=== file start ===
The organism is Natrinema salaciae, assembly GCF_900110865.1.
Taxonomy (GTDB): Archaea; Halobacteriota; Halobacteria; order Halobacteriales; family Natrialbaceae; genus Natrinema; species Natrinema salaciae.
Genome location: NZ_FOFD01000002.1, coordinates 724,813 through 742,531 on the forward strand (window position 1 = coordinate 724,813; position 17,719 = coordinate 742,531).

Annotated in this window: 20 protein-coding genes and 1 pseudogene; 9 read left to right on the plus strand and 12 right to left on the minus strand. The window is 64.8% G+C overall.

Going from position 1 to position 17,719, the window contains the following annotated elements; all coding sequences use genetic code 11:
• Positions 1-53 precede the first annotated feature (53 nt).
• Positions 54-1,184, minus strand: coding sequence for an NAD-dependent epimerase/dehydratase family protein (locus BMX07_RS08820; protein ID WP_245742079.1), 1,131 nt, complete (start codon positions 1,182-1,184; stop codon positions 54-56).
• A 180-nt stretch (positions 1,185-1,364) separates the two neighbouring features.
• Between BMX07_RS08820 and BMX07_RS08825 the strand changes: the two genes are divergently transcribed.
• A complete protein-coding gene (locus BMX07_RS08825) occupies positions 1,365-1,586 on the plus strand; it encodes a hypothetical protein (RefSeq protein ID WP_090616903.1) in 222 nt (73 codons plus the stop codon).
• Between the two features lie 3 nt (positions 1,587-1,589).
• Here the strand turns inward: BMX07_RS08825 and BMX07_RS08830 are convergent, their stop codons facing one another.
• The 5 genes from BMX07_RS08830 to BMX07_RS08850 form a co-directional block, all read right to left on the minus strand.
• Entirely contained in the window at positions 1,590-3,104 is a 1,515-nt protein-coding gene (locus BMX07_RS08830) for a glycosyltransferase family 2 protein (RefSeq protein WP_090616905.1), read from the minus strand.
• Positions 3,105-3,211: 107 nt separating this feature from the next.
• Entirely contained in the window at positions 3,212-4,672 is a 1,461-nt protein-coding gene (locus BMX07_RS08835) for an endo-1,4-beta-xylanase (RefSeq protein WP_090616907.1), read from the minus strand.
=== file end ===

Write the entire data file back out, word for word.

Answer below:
The organism is Natrinema salaciae, assembly GCF_900110865.1.
Taxonomy (GTDB): Archaea; Halobacteriota; Halobacteria; order Halobacteriales; family Natrialbaceae; genus Natrinema; species Natrinema salaciae.
Genome location: NZ_FOFD01000002.1, coordinates 724,813 through 742,531 on the forward strand (window position 1 = coordinate 724,813; position 17,719 = coordinate 742,531).

Annotated in this window: 20 protein-coding genes and 1 pseudogene; 9 read left to right on the plus strand and 12 right to left on the minus strand. The window is 64.8% G+C overall.

Going from position 1 to position 17,719, the window contains the following annotated elements; all coding sequences use genetic code 11:
• Positions 1-53 precede the first annotated feature (53 nt).
• Positions 54-1,184, minus strand: coding sequence for an NAD-dependent epimerase/dehydratase family protein (locus BMX07_RS08820; protein ID WP_245742079.1), 1,131 nt, complete (start codon positions 1,182-1,184; stop codon positions 54-56).
• A 180-nt stretch (positions 1,185-1,364) separates the two neighbouring features.
• Between BMX07_RS08820 and BMX07_RS08825 the strand changes: the two genes are divergently transcribed.
• A complete protein-coding gene (locus BMX07_RS08825) occupies positions 1,365-1,586 on the plus strand; it encodes a hypothetical protein (RefSeq protein ID WP_090616903.1) in 222 nt (73 codons plus the stop codon).
• Between the two features lie 3 nt (positions 1,587-1,589).
• Here the strand turns inward: BMX07_RS08825 and BMX07_RS08830 are convergent, their stop codons facing one another.
• The 5 genes from BMX07_RS08830 to BMX07_RS08850 form a co-directional block, all read right to left on the minus strand.
• Entirely contained in the window at positions 1,590-3,104 is a 1,515-nt protein-coding gene (locus BMX07_RS08830) for a glycosyltransferase family 2 protein (RefSeq protein WP_090616905.1), read from the minus strand.
• Positions 3,105-3,211: 107 nt separating this feature from the next.
• Entirely contained in the window at positions 3,212-4,672 is a 1,461-nt protein-coding gene (locus BMX07_RS08835) for an endo-1,4-beta-xylanase (RefSeq protein WP_090616907.1), read from the minus strand.